A. Schüller is grateful for a FONDECYT (Fondo Nacional de Desarrollo Científico y Tecnológico, Chile) postdoctoral research grant (no. 3110009), and A. W. Slater is grateful for a CONICYT (Comisión Nacional de Investigación Científica y Tecnológica, Chile) graduate scholarship. This paper was funded by grants from FONDECYT (no. 1110400) and ICM (Iniciativa Científica Milenio, Chile; no. P09-016-F).
- H. M. Berman, J. D. Westbrook, M. J. Gabanyi et al., “The protein structure initiative structural genomics knowledgebase,” Nucleic Acids Research, vol. 37, no. 1, pp. D365–D368, 2009.
- M. T. Gallegos, R. Schleif, A. Bairoch, K. Hofmann, and J. L. Ramos, “AraC/Xyls family of transcriptional regulators,” Microbiology and Molecular Biology Reviews, vol. 61, no. 4, pp. 393–410, 1997.
- J. A. Ibarra, E. Pérez-Rueda, L. Segovia, and J. L. Puente, “The DNA-binding domain as a functional indicator: the case of the AraC/XylS family of transcription factors,” Genetica, vol. 133, no. 1, pp. 65–76, 2008.
- R. G. Martin and J. L. Rosner, “The AraC transcriptional activators,” Current Opinion in Microbiology, vol. 4, no. 2, pp. 132–137, 2001.
- S. M. Egan, “Growing repertoire of AraC/XylS activators,” Journal of Bacteriology, vol. 184, no. 20, pp. 5529–5532, 2002.
- M. N. Alekshun and S. B. Levy, “Regulation of chromosomally mediated multiple antibiotic resistance: the mar regulon,” Antimicrobial Agents and Chemotherapy, vol. 41, no. 10, pp. 2067–2075, 1997.
- C. He, J. C. Hus, J. S. Li et al., “A methylation-dependent electrostatic switch controls DNA repair and transcriptional activation by E. coli Ada,” Molecular Cell, vol. 20, no. 1, pp. 117–129, 2005.
- S. Rhee, R. G. Martin, J. L. Rosner, and D. R. Davies, “A novel DNA-binding motif in MarA: the first structure for an AraC family transcriptional activator,” Proceedings of the National Academy of Sciences of the United States of America, vol. 95, no. 18, pp. 10413–10418, 1998.
- H. Takinowaki, Y. Matsuda, T. Yoshida, Y. Kobayashi, and T. Ohkubo, “The solution structure of the methylated form of the N-terminal 16-kDa domain of Escherichia coli Ada protein,” Protein Science, vol. 15, no. 3, pp. 487–497, 2006.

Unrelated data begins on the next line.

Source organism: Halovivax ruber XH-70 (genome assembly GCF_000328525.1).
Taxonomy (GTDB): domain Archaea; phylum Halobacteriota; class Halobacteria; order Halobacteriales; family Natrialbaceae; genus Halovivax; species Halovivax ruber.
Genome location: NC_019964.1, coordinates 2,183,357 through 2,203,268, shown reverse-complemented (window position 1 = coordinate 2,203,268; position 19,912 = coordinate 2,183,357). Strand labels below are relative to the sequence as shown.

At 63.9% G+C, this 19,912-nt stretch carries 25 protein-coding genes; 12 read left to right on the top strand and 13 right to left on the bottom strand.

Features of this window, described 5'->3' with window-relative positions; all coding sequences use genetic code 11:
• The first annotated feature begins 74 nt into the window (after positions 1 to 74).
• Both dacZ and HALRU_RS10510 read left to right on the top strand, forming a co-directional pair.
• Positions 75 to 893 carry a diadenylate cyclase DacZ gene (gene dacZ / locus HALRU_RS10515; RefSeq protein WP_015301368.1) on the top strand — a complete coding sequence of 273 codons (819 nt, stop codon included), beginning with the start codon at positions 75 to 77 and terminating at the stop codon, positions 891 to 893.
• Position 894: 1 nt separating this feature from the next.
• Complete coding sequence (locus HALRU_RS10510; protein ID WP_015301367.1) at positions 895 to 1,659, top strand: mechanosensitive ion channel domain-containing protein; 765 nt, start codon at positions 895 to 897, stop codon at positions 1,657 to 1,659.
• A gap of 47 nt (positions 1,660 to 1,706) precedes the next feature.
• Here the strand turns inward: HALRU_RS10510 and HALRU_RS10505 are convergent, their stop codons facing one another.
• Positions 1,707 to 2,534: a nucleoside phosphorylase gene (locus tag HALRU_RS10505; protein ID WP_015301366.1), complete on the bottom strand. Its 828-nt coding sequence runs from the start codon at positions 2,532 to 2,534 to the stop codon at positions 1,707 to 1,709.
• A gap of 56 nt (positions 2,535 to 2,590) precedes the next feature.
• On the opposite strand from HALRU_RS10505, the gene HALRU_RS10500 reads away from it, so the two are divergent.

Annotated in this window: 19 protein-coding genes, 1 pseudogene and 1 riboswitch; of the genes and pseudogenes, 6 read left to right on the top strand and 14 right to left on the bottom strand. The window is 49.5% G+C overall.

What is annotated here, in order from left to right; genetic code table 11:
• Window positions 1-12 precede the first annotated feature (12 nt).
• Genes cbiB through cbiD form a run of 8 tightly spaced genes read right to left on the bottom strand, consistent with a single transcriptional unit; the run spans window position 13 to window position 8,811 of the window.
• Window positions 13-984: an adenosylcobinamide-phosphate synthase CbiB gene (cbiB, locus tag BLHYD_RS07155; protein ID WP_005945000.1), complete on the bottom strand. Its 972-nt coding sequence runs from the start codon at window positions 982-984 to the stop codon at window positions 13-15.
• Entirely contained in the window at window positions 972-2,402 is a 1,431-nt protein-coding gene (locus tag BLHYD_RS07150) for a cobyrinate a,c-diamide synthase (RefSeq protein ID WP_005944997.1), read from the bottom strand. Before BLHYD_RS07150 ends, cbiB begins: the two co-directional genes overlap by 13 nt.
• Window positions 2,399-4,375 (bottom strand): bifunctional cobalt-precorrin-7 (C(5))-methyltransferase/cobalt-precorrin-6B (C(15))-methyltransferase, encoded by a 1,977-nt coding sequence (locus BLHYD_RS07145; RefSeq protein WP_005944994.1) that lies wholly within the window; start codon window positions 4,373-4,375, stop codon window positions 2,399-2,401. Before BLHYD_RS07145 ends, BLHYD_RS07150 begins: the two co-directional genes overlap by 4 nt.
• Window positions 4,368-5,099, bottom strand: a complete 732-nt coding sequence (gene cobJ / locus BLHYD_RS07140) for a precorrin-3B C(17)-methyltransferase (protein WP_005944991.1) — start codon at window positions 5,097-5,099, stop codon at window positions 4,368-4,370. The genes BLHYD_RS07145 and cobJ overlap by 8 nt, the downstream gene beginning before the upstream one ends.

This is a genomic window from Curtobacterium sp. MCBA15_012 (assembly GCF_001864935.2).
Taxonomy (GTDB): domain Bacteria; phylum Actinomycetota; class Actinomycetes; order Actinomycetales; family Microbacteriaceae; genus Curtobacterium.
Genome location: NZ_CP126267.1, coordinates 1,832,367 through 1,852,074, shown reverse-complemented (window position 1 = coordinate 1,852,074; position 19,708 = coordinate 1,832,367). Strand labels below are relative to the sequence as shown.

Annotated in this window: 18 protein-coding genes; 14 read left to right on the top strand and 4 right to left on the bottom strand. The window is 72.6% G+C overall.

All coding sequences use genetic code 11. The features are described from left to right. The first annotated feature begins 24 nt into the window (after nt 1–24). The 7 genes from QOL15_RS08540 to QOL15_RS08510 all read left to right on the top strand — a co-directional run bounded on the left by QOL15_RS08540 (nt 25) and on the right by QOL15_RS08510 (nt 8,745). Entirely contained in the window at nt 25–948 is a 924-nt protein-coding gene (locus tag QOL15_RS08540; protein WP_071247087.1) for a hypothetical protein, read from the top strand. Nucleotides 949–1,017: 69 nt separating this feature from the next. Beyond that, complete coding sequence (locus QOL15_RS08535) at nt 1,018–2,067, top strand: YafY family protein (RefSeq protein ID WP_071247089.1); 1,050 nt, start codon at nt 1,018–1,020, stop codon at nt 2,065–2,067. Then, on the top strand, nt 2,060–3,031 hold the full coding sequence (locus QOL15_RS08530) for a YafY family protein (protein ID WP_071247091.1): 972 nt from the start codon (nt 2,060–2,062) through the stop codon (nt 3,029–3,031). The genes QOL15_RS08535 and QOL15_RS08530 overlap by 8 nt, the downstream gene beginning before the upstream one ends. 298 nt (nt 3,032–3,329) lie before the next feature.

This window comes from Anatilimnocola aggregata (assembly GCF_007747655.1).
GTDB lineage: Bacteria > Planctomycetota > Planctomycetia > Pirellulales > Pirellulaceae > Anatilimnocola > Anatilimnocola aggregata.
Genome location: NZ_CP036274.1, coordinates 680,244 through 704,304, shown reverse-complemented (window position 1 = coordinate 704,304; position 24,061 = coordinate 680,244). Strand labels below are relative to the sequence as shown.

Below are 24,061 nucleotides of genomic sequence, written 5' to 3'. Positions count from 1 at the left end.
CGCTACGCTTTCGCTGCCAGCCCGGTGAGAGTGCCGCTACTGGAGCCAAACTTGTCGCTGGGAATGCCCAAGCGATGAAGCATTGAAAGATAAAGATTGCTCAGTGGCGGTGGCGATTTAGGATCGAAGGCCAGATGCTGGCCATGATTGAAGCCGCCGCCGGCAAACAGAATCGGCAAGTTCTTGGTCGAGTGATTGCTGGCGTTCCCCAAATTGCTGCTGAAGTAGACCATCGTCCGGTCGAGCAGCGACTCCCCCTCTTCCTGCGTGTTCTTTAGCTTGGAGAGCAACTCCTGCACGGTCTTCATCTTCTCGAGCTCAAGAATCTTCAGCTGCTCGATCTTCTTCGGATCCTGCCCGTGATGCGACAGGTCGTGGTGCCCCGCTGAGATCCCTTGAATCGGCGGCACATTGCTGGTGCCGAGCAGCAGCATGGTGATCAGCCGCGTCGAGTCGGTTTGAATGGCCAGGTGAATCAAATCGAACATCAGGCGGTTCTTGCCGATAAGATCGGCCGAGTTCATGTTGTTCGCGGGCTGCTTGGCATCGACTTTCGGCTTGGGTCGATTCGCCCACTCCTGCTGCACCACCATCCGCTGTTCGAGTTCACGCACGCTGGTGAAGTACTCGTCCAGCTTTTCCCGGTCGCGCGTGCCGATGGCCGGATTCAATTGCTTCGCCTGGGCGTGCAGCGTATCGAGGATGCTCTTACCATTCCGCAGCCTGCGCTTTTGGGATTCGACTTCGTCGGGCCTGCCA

- R. Tobes and J. L. Ramos, “AraC-XylS database: a family of positive transcriptional regulators in bacteria,” Nucleic Acids Research, vol. 30, no. 1, pp. 318–321, 2002.
- J. Yang, M. Tauschek, and R. M. Robins-Browne, “Control of bacterial virulence by AraC-like regulators that respond to chemical signals,” Trends in Microbiology, vol. 19, no. 3, pp. 128–135, 2011.
- S. J. Suhrer, M. Wiederstein, M. Gruber, and M. J. Sippl, “COPS—a novel workbench for explorations in fold space,” Nucleic Acids Research, vol. 37, no. 2, pp. W539–W544, 2009.
- M. J. Sippl, “On distance and similarity in fold space,” Bioinformatics, vol. 24, no. 6, pp. 872–873, 2008.
- M. J. Sippl and M. Wiederstein, “A note on difficult structure alignment problems,” Bioinformatics, vol. 24, no. 3, pp. 426–427, 2008.
- R. Apweiler, M. J. Martin, C. O'Donovan et al., “Ongoing and future developments at the Universal Protein Resource,” Nucleic Acids Research, vol. 39, supplement 1, pp. D214–D219, 2011.
- M. A. Marti-Renom, M. S. Madhusudhan, and A. Sali, “Alignment of protein sequences by their profiles,” Protein Science, vol. 13, no. 4, pp. 1071–1087, 2004.
- Molecular Operating Environment (MOE), Chemical Computing Group, Montreal, Canada.
- R. D. Finn, J. Mistry, J. Tate et al., “The Pfam protein families database,” Nucleic Acids Research, vol. 38, no. 1, pp. D211–D222, 2010.
- K. Katoh, K. Misawa, K. I. Kuma, and T. Miyata, “MAFFT: a novel method for rapid multiple sequence alignment based on fast Fourier transform,” Nucleic Acids Research, vol. 30, no. 14, pp. 3059–3066, 2002.
- K. Tamura, D. Peterson, N. Peterson, G. Stecher, M. Nei, and S. Kumar, “MEGA5: molecular evolutionary genetics analysis using maximum likelihood, evolutionary distance, and maximum parsimony methods,” Molecular Biology and Evolution, vol. 28, no. 10, pp. 2731–2739, 2011.
- H. C. Wang, K. Li, E. Susko, and A. J. Roger, “A class frequency mixture model that adjusts for site-specific amino acid frequencies and improves inference of protein phylogeny,” BMC Evolutionary Biology, vol. 8, no. 1, article 331, 2008.